HSE Logistics Forum
HSE is seeking to take a wider role in transport safety - primarily on our roads. To address this challenge, HSE has a number of activities ongoing. On 1 November 2018 Martin Temple, HSE Chair addressed the Parliamentary Advisory Council for Transport Safety to update on the work around work-related road risk. On 14 November, the HSE Logistics Forum met in Coventry, with load security as its focus. The slide packs are available below.
HSE Transport Safety Interventions
These currently include:
- Logistics and Transport Sector Plan.
- Focused work programme through its Logistics Forum including setting up working groups to look at road transport safety. PSS are participants in the Forum and sit on one of the working groups looking at the role of drivers in the logistics chain. Janice Martin's slides below show progress of the various groups
- Literature review of work-related road risk by HSL, including research on current good practice on management of work-related road risk, developments in technology and if the joint HSE/DFT guidance “Driving at Work” requires updating.
- High level engagement (HSE Chair) with: Parliamentary Advisory Council for Transport Safety (PACTS), National Police Chiefs’ Council (NPCC) and the Driver and Vehicle Standards Agency (DVSA).
- West Yorkshire joint pilot with DVSA, local authorities, Highways England (HE) and Humberside and West Yorkshire police on load safety. The pilot seeks to establish new and better links for more effective joint working, including data sharing and an enforcement led approach that will allow targeting of those businesses that are not effectively managing the risks around loading of vehicles. There are some photograph examples of frighteningly poor load securing practice in the HSE presentation below.
examples of frighteningly poor load securing practice in the HSE presentation
Load Securing Assurance
An area of particular focus by HSE is…
How to provide assurance that a load is secured and loaded to a recognised standard?
The proposed solution is to...
Provide written assurance
HSE's aim is for provision of written assurance to be recognised as Industry Best Practice, fully supported by the Regulators, DVSA, HSE, Police and the Traffic Commissioner. Such a process would require the identification of who was responsible for loading and securing the load. They would then provide written sign off that it is secured and loaded in accordance with either: • DfT Loading Code of Practice • EU best practice guidance • DVSA load securing guidance or • Published, industry specific guidance. Where part of a load is removed (multi-drop), further sign off assurance would need to be provided.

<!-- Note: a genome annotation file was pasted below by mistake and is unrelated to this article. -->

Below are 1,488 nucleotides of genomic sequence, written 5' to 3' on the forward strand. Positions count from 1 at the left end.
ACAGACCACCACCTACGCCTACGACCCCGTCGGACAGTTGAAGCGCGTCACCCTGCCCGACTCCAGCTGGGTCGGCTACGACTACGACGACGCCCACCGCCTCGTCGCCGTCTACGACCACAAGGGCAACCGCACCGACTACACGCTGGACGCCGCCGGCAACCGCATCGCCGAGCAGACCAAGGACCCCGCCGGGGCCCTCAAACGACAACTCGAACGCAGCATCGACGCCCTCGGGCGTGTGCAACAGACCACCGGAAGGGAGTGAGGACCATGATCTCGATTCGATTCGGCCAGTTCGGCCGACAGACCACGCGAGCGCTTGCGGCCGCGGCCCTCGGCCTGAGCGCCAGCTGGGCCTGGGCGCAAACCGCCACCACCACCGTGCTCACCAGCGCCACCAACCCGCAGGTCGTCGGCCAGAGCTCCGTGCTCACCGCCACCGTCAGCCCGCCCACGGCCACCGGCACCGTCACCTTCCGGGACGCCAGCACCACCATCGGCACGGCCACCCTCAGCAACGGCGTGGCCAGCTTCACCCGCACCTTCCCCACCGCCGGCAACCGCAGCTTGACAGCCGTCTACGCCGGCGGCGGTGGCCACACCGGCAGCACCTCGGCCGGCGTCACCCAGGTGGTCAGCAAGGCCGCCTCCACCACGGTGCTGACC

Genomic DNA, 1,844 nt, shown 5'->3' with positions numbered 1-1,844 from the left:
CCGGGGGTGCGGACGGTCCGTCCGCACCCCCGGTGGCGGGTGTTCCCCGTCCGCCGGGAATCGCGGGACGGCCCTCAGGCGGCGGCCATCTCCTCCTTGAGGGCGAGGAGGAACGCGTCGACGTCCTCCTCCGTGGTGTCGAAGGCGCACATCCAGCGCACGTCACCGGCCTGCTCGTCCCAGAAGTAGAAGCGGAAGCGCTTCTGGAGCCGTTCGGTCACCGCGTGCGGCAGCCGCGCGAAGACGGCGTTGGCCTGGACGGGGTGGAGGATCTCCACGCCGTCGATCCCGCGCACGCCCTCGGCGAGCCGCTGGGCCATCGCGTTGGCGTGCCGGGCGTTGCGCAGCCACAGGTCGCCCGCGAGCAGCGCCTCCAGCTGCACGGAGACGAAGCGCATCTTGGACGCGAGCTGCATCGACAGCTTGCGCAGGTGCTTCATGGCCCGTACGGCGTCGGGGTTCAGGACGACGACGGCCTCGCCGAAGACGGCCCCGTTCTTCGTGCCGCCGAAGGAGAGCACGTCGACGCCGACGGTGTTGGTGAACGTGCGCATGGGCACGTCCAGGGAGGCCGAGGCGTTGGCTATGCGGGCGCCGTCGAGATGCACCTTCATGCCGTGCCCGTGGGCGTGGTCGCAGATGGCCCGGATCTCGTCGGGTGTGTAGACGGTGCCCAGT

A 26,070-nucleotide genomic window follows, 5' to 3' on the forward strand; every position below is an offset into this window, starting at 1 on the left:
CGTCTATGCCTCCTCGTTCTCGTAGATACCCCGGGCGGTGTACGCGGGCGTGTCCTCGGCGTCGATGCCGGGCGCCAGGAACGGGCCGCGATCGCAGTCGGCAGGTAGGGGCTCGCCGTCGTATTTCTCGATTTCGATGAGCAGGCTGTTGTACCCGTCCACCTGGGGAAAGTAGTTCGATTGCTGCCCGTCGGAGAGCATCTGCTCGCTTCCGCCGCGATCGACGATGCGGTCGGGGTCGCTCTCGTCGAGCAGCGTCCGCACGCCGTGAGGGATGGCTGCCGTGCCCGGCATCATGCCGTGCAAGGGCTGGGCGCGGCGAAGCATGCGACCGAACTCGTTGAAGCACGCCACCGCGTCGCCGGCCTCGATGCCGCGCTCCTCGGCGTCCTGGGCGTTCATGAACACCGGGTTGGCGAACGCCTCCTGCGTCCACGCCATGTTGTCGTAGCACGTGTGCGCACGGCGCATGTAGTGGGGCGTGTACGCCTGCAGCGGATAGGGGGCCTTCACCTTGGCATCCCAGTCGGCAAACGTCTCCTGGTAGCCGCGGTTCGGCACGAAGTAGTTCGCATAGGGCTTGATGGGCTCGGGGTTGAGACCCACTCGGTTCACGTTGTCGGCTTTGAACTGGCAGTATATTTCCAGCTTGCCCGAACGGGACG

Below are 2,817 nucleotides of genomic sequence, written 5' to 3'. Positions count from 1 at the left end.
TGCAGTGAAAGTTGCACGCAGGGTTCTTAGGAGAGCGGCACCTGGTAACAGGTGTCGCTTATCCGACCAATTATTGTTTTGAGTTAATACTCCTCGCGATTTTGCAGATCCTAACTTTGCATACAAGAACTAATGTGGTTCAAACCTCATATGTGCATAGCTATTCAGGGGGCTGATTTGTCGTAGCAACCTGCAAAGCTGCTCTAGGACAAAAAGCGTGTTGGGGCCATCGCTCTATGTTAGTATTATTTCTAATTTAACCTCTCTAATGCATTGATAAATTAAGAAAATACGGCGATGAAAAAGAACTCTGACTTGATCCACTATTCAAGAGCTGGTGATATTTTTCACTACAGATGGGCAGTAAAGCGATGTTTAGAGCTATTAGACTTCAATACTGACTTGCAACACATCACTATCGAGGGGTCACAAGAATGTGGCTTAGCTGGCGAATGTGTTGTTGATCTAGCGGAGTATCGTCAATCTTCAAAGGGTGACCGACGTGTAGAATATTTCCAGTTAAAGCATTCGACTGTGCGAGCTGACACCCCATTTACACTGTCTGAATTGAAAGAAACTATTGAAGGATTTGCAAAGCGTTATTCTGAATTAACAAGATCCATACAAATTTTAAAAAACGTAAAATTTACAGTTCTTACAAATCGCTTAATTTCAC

potentially raises a number of significant challenges for ports
This potentially raises a number of significant challenges for ports handling sealed cargo for example in freight containers. As soon as HSE's consultation is ready we will ensure that it is available to ports for comment.
Key points from Martin Temple’s Speech
In a sentence: we should expect to see a continued HSE focus on improving load security and management of overall work related road risk
- 500 work related road deaths/year with massive human and economic impact [See the presentation on Load Securing below for examples of the impact of shed loads on traffic and business]
- Complexity in level and range of duty holders and also in regulators/regulation (police, gov’t, DVSA, etc) “What is key is that we all play to our respective strengths and where enforcement powers are the right ones for our roles”
- HSE wants to make “new impact” and “add a vital voice and actions to the sector”
- West Yorkshire pilot
- is looking for new and better links, data sharing between agencies and also an “enforcement led approach” to target “businesses that are not effectively managing the risks around loading of vehicles”
- looking at loading: “includes the site where the vehicle was loaded so it allows HSE to identify consignors who are regularly sending non-compliant vehicles onto the road network, endangering other road users and those involved in unloading the vehicle”
- first month – 91 insecure load vehicles (44 prohibitions, 73 fixed penalties). 41 having “no load securing whatsoever” (further 15 had inadequate load securing) even with heavy items that “we know will kill and injure”
- Key risks: load securing, work at height, manual handling
- Suggestion to extend RIDDOR to include work related road safety incidents
- Role of driver
- “particularly concerned that … the driver is seen as the first person to blame”
- “strongly believe that it is not enough to say that the driver is responsible and no-one else is”
- “Can it be right that frequently a driver has to drive a lorry that is unstable because they have not had an appropriate opportunity to check and ensure that they have a safe load? In some cases, not even allowed to go to the toilet when at a depot.”
- “Is it always the fault of the driver of a vehicle which has not got the correct equipment to secure the load? Unfortunately, despite this, it is often the driver who appears to carry the can for others in chain. It seems not right to me”
- Implied that the emphasis on driver’s duty is allowing consignors etc. to “pass on responsibility or neglect of duty of care to others” will not wash. HSE has the “powers to go up the chain of activities to bring to account those people and organisations who fail the drivers and the general public through the unreasonable conditions they impose on their drivers.”
- HSE believe that the imposition of extremely tight delivery deadlines is a significant contributor to road transport related risk.
We will continue to represent port sector interest in improving the safety of loads on road and rail. Please contact us if you have any questions about the slide packs or our involvement in the various HSE groups.